Late Prehistory Along The Rimrock: Pinto Canyon Ranch

Trans Pecos Archaeological Program (TAP) Publications

Rimrock cover

Papers of the Trans-Pecos Archaeological Program, Number 3

John D. Seebach
Robert J. Mallouf, Series Editor
Erin E. Caro Aguayo , Technical Editor

©2007 The Center for Big Bend Studies
978-0-9707709-6-7 paper 7x10 137 pages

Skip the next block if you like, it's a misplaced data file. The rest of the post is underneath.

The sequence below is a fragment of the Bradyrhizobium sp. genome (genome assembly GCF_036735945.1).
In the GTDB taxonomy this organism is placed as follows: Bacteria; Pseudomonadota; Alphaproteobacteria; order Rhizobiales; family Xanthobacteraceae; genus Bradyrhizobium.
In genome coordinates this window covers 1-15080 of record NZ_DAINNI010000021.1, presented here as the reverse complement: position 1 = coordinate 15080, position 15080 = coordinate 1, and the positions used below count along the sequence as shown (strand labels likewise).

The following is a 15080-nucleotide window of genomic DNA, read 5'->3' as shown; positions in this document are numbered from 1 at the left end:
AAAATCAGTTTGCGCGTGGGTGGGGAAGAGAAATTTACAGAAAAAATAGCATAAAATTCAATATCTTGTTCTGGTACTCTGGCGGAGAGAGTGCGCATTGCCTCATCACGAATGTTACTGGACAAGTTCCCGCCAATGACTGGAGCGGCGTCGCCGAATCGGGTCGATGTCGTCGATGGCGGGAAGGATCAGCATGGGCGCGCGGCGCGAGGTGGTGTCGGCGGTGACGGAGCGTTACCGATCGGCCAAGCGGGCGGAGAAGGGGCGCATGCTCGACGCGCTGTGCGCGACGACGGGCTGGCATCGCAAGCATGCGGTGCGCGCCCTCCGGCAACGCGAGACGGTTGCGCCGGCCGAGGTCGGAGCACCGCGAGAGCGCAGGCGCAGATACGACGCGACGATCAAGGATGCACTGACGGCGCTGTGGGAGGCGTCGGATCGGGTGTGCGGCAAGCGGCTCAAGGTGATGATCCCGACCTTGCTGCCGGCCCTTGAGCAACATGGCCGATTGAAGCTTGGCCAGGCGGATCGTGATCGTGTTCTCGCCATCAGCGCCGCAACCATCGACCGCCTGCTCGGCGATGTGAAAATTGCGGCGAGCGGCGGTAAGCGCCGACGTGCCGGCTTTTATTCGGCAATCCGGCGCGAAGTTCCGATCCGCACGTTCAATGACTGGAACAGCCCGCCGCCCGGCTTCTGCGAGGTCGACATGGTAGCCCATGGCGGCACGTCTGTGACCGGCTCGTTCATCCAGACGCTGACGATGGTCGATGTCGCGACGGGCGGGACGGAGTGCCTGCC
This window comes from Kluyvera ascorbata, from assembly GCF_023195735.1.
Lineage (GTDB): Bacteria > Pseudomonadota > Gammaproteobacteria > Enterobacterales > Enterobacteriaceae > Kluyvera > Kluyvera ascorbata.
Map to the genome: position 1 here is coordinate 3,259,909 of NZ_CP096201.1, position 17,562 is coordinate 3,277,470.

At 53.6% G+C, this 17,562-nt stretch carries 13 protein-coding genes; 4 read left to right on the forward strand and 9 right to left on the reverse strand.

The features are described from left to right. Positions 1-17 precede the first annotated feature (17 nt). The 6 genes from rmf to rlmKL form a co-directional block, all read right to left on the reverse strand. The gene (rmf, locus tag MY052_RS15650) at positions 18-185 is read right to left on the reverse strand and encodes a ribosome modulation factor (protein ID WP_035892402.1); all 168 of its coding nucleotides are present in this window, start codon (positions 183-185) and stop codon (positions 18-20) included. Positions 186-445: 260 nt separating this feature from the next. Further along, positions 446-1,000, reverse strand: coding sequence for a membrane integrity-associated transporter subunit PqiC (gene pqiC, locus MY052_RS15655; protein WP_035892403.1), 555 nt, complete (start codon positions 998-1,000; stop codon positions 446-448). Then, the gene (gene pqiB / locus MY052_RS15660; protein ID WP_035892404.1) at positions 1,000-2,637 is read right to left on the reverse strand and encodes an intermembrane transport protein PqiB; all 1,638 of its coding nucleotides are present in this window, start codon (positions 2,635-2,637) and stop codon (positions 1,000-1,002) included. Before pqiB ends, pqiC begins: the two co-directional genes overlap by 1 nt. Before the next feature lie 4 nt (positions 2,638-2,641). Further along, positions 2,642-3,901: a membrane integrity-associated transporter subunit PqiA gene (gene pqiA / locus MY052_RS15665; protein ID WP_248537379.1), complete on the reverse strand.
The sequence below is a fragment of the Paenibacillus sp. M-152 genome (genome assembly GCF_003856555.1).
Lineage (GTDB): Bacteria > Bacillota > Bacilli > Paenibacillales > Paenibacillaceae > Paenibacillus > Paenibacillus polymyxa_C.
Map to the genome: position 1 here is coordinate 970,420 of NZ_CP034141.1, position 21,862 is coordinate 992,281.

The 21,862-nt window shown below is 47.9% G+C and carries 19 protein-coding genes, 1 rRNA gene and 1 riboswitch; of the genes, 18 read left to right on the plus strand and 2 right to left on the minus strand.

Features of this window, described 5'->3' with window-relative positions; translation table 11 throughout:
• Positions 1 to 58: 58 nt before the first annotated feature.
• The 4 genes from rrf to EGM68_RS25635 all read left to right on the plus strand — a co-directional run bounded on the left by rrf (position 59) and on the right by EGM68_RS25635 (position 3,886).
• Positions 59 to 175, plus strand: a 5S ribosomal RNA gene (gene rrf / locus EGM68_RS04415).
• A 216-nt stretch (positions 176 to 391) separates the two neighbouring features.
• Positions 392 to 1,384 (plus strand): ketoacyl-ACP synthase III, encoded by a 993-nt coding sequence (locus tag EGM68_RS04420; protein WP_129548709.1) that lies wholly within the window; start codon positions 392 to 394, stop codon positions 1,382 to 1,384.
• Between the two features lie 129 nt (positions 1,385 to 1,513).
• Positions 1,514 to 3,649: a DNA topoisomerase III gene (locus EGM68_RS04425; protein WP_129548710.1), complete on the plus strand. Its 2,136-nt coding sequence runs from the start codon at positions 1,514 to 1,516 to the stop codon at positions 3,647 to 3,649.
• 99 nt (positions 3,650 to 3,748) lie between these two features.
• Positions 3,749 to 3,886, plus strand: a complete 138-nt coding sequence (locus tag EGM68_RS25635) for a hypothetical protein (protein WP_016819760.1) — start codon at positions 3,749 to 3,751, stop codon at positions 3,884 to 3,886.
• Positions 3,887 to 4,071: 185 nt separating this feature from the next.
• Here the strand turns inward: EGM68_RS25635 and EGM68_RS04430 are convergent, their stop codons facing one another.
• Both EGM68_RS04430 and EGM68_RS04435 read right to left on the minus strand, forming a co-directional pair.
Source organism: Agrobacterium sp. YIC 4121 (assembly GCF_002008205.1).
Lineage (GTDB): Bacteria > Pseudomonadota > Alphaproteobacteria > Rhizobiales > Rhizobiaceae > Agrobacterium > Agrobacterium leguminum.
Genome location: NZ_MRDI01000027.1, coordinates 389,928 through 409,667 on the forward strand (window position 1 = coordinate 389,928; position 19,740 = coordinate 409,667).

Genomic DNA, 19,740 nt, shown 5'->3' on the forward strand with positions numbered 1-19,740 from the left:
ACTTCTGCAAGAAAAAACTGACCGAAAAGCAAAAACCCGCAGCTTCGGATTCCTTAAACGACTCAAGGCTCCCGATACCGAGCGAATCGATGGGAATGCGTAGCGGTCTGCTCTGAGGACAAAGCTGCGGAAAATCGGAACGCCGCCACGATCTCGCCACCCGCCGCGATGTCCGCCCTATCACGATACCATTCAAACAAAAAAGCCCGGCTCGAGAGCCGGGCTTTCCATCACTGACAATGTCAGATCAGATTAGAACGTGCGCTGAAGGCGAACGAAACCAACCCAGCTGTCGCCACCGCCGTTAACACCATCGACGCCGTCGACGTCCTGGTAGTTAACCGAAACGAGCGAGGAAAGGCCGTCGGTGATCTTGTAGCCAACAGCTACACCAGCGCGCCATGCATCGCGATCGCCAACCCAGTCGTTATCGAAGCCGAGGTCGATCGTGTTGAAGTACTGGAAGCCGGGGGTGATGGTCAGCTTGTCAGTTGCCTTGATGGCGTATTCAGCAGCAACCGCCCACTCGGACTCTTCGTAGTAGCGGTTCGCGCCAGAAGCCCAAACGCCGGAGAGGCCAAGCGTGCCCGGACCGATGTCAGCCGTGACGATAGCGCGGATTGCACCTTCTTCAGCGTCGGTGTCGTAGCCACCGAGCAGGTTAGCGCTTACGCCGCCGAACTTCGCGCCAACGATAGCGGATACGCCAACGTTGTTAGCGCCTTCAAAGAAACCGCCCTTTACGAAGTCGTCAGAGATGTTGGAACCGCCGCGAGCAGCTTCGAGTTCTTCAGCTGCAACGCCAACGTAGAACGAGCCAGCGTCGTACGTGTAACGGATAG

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Three rockshelters containing evidence of Late Prehistoric (700–1535 A.D.) occupation of Pinto Canyon Ranch, Presidio County, Texas, were excavated during Fall 2004. Though each of these sites are of the same general type—rockshelters—each was used somewhat differently. Tres Metates is interpreted as a more general use campsite, where plant foods were processed and stored. Potsherd Rockshelter was used as a short-term hunters' campsite, and Boulder Rockshelter functioned as a lookout/short-term camp used primarily to put the finishing touches on weaponry and other tools for the processing of game. Evidence for the use of cultigens and ceramics at Tres Metates and Potsherd Rockshelter is used to infer that present-day Pinto Canyon Ranch was used as foraging grounds by semi-sedentary peoples from La Junta de Los Rios, or the confluence of the Rio Grande and Rio Conchos near Presidio, Texas.